Sunday, 23 January 2011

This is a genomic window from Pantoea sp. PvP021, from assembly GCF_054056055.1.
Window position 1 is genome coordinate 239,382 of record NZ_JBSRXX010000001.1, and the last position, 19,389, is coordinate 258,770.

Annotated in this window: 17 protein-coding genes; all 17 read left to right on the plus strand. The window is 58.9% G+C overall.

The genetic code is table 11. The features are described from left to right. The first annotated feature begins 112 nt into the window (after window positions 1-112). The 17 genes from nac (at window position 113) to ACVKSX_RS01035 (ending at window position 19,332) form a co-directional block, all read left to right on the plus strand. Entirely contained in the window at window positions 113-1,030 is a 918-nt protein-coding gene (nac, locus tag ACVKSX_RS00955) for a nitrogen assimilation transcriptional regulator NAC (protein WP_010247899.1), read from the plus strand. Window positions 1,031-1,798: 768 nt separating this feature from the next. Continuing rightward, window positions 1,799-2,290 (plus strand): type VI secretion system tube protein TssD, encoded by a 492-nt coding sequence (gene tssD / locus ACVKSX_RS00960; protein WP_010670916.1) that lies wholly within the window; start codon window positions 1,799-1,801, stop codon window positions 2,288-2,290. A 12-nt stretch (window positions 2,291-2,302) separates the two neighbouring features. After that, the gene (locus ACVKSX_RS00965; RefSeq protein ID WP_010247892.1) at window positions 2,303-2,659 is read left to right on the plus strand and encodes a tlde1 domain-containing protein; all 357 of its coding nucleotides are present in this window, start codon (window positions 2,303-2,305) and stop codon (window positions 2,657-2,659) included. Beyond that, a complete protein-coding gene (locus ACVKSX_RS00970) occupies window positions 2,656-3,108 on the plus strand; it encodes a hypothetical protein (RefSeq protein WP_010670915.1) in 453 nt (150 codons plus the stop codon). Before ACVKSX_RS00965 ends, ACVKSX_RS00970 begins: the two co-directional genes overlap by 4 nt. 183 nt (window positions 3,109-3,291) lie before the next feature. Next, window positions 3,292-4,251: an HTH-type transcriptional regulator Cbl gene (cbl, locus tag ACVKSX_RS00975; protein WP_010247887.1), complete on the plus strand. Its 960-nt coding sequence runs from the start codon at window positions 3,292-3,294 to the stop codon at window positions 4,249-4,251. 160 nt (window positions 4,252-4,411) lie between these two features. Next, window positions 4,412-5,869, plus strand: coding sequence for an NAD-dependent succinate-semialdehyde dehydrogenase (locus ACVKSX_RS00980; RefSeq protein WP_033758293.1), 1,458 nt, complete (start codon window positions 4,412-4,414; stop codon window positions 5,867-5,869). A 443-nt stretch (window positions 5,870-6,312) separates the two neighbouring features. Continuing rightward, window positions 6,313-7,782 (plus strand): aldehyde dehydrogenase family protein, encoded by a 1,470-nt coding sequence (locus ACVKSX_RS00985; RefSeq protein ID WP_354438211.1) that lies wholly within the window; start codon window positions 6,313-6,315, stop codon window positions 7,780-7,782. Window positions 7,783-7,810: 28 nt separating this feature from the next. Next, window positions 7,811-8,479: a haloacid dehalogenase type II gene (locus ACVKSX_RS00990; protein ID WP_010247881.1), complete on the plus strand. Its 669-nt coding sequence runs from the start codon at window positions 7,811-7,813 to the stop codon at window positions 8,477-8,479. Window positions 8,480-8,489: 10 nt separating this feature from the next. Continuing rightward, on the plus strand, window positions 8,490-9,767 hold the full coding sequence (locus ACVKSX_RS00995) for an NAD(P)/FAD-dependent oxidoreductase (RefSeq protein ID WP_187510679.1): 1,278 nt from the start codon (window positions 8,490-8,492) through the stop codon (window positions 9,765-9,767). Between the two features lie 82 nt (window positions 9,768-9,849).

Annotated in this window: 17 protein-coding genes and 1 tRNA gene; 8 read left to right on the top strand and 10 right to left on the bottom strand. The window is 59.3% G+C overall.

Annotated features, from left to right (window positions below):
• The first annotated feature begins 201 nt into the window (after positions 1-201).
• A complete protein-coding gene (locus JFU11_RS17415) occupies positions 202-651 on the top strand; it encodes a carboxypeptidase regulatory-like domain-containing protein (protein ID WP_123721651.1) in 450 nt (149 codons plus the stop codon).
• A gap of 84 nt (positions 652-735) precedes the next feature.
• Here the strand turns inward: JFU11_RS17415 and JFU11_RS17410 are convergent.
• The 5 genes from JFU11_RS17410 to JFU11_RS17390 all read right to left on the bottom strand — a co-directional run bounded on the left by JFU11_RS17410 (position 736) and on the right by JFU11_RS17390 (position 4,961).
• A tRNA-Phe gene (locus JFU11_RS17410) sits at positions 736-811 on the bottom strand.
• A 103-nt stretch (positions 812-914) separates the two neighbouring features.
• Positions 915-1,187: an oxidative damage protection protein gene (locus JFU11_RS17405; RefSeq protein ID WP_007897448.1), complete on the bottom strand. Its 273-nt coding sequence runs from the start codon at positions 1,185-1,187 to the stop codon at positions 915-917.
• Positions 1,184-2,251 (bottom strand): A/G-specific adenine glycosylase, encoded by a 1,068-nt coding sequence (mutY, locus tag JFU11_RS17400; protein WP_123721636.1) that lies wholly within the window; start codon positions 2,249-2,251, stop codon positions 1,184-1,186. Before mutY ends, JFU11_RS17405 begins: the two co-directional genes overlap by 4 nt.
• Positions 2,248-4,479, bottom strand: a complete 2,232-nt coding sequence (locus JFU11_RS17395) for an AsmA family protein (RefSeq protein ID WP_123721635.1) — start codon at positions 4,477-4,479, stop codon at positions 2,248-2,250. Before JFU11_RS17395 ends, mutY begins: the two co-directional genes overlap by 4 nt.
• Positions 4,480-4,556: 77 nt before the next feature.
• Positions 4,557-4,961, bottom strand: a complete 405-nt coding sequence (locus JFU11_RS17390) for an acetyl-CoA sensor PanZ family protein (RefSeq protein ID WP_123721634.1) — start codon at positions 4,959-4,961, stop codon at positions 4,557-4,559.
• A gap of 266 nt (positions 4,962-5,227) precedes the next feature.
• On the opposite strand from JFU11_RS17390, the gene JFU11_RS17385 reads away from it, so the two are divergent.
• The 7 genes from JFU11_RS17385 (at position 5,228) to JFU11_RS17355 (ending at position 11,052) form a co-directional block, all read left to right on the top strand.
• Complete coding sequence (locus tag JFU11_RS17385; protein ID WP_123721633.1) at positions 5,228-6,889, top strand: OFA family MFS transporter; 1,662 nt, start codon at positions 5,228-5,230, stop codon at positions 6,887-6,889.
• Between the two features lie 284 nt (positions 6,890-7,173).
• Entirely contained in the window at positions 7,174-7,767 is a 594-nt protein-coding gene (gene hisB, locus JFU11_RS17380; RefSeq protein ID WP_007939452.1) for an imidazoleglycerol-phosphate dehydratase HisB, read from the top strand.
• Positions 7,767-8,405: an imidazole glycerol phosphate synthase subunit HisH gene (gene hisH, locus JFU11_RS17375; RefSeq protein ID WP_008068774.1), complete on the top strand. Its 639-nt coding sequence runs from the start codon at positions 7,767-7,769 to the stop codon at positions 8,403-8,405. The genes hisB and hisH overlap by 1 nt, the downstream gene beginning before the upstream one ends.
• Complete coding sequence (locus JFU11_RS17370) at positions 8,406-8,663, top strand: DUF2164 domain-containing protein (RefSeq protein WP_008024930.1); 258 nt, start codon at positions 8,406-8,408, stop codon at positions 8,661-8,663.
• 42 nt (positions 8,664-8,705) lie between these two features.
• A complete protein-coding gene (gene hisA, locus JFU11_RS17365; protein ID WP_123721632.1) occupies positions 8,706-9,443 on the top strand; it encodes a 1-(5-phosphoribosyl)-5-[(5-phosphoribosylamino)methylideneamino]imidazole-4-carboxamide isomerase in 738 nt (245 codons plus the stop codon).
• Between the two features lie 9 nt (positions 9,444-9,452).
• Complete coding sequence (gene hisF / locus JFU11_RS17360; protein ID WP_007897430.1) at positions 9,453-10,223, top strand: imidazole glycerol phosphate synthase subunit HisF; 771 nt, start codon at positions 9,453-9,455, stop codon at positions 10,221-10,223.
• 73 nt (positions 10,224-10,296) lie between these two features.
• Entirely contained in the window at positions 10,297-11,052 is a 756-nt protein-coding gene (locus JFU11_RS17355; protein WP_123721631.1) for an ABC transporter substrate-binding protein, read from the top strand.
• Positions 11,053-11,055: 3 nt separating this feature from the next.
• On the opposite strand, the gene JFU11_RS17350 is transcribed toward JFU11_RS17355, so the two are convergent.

Current operational forecasting, in general, frequently ignores the local perturbations caused by urban environments. Although predictions have consistently improved with time, there are many aspects in which models are still lacking, such as local effects of topography, vegetation, and land use. There have been many suggestions for improving surface parameterizations and now with the available computing power, and model resolution becoming more and more refined, the possibility of cities being parameterized is a reality. In order to more completely understand the effects of an urban environment, this study deployed several Vaisala WXTs around the perimeter of West Lafayette and Lafayette, IN to consistently monitor and record data synchronously every five minutes for a time period of two weeks. Data was also received from fixed Mobile Automated Weather Station (MAWS) and Automated Surface Observation System (ASOS) located around the perimeter at neighboring helipads, hospitals, and airports. Theoretical advection was calculated from the observations and compared to data collected at the intermediate fixed observation stations throughout the cities. Potential temperature was used in calculations to negate heating and cooling caused by rising and sinking of the air parcels due to the area's variable terrain. Deviations were expected, even in near proximity readings. Our study will show how urban environments can cause local scale weather perturbations and downstream deviations on the larger scale. By understanding how a city (in general) diverts the wind flow and precipitation, atmospheric scientists will be able to use this information to improve parameterization schemes for higher resolution models.
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